Clinical experience with Surgimend in breast reconstruction: an overview
Breast reconstruction products and techniques are continuing to evolve to ensure good clinical and quality outcomes. This article reviews the published literature regarding the use of fetal bovine-derived acellular dermal matrix, focusing on safety, clinical outcomes and surgical techniques.
Acellular and immunologically inert dermal replacements can be obtained from cadavers or xenografts (Marler and Upton, 2006). These materials act like a biological scaffold, intended to be integrated into the host's tissue through neovascularisation and fibroblast infiltration (Middelkoop et al, 1995; Wainwright, 1995), and so reinforcing the tissue after surgery.
Production processes and product features differ for decellularised dermal matrices, and lead to variations in histological and clinical behaviour, outcomes and cost (Jansen et al, 2013).
SurgiMend (TEI, Biosciences, Inc., Boston, MA, USA) is an acellular dermal matrix derived from neonatal or fetal bovine dermal collagen. It is rich in type III collagen, which is prominent in embryological development and wound healing. The material is treated with chemicals to remove cellular components from the dermis, reducing the foreign body reaction and inflammatory processes. It is terminally sterilised through ethylene oxide. The preservation process allows the material to be stored at room temperature and then hydrated intraoperatively in room temperature saline for around 60 seconds (Ohkuma et al, 2013).
SurgiMend was introduced to the market in 2009 for abdominal wall repair, and it was then used for breast reconstruction (Maxwell and Gabriel, 2009). Breast surgeons were looking for a more pliable and soft acellular dermal matrix, without the high mechanical strength required for hernia repair. SurgiMend PRS was subsequently developed and remains one of the few biological matrices with fenestration, theoretically allowing fluid which might gather around the implant to drain into the surrounding tissue (Dieterich and Faridi, 2013). After a positive clinical experience in the subpectoral position, a new meshed SurgiMend PRS was introduced in September 2017, proposed for prepectoral reconstruction (Wazir and Mokbel, 2018; Gui and Tsang, 2019).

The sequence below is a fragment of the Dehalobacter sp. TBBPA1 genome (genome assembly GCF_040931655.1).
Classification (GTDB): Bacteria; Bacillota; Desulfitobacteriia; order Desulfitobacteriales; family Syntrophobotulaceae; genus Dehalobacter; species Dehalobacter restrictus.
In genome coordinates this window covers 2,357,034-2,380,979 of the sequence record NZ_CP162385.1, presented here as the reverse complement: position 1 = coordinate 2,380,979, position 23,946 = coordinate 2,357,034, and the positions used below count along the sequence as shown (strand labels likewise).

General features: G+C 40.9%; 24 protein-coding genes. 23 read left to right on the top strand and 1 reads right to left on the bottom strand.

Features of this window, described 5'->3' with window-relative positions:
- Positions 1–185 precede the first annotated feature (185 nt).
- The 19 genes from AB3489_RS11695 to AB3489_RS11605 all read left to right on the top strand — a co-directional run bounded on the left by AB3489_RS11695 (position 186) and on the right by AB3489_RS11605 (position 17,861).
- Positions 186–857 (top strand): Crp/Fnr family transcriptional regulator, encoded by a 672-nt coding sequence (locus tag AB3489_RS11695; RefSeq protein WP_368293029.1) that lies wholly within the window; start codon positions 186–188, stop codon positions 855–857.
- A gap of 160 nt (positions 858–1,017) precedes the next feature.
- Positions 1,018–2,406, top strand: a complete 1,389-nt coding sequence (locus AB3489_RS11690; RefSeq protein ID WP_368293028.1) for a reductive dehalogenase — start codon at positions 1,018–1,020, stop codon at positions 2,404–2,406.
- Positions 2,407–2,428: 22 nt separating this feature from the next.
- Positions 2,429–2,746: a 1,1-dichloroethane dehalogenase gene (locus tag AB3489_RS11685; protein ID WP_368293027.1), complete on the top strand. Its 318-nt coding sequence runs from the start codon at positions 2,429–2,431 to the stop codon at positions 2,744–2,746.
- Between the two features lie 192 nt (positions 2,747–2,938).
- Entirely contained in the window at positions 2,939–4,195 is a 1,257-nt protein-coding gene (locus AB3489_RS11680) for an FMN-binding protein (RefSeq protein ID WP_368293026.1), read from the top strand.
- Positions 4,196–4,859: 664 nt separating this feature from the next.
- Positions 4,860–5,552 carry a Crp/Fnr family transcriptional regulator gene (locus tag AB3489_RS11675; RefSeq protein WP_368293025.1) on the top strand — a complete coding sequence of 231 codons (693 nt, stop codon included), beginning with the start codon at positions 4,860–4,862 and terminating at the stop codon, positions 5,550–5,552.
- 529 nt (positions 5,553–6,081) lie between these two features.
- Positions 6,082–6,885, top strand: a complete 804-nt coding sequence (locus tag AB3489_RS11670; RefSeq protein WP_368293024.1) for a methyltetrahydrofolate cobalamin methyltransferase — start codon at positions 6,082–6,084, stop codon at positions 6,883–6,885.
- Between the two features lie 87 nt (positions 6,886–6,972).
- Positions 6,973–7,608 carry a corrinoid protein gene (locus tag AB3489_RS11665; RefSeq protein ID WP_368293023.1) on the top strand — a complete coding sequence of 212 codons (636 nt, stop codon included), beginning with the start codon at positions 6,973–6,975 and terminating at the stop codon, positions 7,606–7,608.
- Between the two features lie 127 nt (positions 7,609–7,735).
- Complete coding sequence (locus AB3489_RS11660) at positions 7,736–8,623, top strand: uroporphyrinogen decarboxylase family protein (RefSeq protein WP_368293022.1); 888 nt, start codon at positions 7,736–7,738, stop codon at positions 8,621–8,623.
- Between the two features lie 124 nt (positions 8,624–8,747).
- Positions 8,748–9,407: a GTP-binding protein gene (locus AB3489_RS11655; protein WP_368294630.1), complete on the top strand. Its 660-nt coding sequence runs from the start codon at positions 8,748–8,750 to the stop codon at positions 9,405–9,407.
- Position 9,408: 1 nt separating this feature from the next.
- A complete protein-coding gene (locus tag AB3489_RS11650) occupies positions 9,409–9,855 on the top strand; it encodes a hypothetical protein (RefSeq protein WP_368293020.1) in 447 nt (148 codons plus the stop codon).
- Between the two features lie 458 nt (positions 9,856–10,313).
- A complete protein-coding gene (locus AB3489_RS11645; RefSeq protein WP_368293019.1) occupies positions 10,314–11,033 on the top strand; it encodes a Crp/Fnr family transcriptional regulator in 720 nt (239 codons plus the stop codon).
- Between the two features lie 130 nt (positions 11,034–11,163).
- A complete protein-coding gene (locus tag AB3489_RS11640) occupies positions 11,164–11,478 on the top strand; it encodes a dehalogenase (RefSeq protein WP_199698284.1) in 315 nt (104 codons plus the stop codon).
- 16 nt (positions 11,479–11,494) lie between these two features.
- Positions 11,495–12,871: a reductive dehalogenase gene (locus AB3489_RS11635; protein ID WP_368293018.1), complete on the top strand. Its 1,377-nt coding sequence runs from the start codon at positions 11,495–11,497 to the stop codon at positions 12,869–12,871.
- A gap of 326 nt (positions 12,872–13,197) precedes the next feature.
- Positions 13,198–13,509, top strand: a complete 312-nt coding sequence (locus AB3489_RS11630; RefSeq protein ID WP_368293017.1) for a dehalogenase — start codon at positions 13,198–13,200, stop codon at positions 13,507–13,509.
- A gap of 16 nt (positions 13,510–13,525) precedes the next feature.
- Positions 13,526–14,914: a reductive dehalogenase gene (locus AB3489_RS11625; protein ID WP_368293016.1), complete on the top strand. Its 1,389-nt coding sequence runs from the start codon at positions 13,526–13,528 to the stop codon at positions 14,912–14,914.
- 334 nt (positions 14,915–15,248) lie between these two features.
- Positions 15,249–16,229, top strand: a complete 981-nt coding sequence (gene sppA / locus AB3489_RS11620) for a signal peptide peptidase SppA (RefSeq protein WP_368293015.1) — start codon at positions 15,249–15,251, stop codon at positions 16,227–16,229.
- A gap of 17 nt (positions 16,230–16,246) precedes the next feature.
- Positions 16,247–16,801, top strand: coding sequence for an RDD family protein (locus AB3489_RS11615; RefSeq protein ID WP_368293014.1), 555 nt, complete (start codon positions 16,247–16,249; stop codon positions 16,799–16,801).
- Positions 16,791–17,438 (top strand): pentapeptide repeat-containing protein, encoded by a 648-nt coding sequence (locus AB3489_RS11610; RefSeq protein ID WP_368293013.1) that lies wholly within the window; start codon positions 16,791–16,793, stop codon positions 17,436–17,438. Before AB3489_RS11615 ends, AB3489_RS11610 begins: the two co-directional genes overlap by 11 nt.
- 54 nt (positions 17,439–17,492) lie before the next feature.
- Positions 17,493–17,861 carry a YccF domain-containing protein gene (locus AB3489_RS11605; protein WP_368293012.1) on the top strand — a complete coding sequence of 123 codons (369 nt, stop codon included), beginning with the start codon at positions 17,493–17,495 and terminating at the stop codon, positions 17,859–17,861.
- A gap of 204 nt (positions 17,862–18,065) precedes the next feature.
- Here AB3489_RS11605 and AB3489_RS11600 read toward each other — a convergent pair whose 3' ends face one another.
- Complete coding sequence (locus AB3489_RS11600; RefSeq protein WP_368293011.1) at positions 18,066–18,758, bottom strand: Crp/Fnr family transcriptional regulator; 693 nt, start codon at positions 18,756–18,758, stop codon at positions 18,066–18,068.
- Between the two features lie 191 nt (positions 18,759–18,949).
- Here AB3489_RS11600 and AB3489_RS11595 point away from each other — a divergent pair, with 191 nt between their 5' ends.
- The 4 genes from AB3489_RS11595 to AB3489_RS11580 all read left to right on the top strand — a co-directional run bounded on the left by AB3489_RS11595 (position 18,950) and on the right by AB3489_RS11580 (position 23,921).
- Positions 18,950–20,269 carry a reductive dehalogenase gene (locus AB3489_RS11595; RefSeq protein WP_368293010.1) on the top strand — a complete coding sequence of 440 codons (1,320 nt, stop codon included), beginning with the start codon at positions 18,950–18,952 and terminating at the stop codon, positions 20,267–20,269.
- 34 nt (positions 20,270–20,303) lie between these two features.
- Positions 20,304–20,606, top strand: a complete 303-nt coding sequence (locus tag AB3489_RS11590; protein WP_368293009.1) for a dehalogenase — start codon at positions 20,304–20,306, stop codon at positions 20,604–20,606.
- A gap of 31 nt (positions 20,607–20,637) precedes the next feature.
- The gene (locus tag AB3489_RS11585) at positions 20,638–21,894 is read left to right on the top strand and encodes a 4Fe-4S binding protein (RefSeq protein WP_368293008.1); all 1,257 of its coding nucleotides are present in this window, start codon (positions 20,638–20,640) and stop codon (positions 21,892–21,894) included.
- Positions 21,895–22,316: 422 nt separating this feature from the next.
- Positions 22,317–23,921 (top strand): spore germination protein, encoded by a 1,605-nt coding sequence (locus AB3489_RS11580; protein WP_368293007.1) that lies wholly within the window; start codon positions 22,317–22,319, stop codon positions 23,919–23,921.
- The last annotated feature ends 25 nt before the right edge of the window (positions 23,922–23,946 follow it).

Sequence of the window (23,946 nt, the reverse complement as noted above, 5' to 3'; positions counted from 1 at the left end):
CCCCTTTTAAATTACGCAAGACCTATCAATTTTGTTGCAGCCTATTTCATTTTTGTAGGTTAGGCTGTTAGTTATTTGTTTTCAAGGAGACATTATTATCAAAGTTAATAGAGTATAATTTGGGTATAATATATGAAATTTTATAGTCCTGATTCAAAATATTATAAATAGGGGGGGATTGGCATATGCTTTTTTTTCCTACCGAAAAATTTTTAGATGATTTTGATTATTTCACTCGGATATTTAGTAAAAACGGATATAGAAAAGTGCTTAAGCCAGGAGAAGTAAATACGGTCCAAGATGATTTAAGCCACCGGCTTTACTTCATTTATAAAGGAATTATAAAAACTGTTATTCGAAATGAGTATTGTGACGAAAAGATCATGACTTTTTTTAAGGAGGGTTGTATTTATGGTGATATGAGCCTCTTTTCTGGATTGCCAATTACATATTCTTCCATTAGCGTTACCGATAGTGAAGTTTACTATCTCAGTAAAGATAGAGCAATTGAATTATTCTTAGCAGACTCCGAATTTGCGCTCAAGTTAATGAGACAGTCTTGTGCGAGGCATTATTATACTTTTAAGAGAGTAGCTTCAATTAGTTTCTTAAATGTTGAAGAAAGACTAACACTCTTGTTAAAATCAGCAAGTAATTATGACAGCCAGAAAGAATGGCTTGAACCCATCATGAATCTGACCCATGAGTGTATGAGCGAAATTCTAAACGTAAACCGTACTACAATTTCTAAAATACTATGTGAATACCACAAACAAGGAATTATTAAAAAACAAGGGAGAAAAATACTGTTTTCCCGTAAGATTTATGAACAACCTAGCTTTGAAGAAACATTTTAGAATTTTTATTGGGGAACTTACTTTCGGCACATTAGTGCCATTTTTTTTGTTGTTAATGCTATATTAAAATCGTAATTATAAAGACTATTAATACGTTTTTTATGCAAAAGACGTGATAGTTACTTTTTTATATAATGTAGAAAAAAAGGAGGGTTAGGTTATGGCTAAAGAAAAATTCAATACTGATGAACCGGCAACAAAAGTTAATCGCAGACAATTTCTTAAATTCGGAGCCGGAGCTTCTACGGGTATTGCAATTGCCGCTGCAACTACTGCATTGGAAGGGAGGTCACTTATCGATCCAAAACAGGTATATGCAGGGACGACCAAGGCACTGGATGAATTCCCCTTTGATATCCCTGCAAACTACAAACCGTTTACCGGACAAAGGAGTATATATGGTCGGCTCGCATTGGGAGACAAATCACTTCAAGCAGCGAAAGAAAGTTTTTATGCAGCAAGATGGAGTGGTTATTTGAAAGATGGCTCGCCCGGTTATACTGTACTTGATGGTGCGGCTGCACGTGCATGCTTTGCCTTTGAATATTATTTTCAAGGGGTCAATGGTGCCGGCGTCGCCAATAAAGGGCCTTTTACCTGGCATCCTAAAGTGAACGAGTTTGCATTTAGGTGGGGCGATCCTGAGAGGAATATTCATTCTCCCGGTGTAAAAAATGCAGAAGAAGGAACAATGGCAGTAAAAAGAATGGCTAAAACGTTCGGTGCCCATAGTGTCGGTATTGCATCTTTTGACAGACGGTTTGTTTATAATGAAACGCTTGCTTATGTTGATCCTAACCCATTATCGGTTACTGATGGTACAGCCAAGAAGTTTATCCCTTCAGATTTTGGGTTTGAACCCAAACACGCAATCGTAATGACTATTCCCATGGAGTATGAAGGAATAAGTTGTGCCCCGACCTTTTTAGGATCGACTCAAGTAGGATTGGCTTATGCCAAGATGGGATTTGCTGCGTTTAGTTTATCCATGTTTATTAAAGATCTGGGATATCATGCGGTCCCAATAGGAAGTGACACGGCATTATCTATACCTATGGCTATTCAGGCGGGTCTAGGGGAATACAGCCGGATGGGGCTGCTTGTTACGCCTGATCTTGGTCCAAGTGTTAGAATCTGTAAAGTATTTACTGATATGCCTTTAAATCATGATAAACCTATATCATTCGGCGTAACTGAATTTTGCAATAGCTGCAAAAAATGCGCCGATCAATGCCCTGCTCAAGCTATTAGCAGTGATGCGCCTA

Histological examination showed a decreased inflammatory response compared to other bovine-derived matrices and in contrast to human-derived biologic matrices (Hwang et al, 2007). In a histology study conducted 4 months after SurgiMend PRS implantation, adequate vascularisation with CD31 positive cells was observed, demonstrating quick tissue integration (Craft and May, 2011).
The original concept of meshed tissue, first described in plastic surgery for partial thickness skin grafts, was taken further and applied experimentally with meshed SurgiMend PRS by Lotan et al (2018). This study hypothesised that meshing might reduce the overall bioburden (the mass of added acellular dermal matrix at the implantation site) and increase the surface area of the matrix, meaning that more host connective tissue and cells are in contact with more reactive matrix margins, potentially leading to faster integration processes, reducing processes such as inflammation, fibroplasia and scar tissue formation. This was demonstrated with antibovine collagen type I staining on SurgiMend samples in a porcine model: the meshed matrix showed more cellularity with better penetration evidenced by nuclei staining and less bovine collagen staining, presumably as it had been replaced by host porcine collagen. Thus, the expanded surface area of meshed acellular dermal matrix may promote better cellular penetration and hence faster replacement and integration by the host. Based on the histopathological results of this study, as well as preliminary efficacy and safety data from clinical studies of meshed acellular dermal matrix (Martin et al, 2014; Hagarty et al, 2015; Palaia et al, 2015), the authors initiated a clinical study of acellular dermal matrix meshed at a 1:2 ratio in immediate, implant-based breast reconstruction.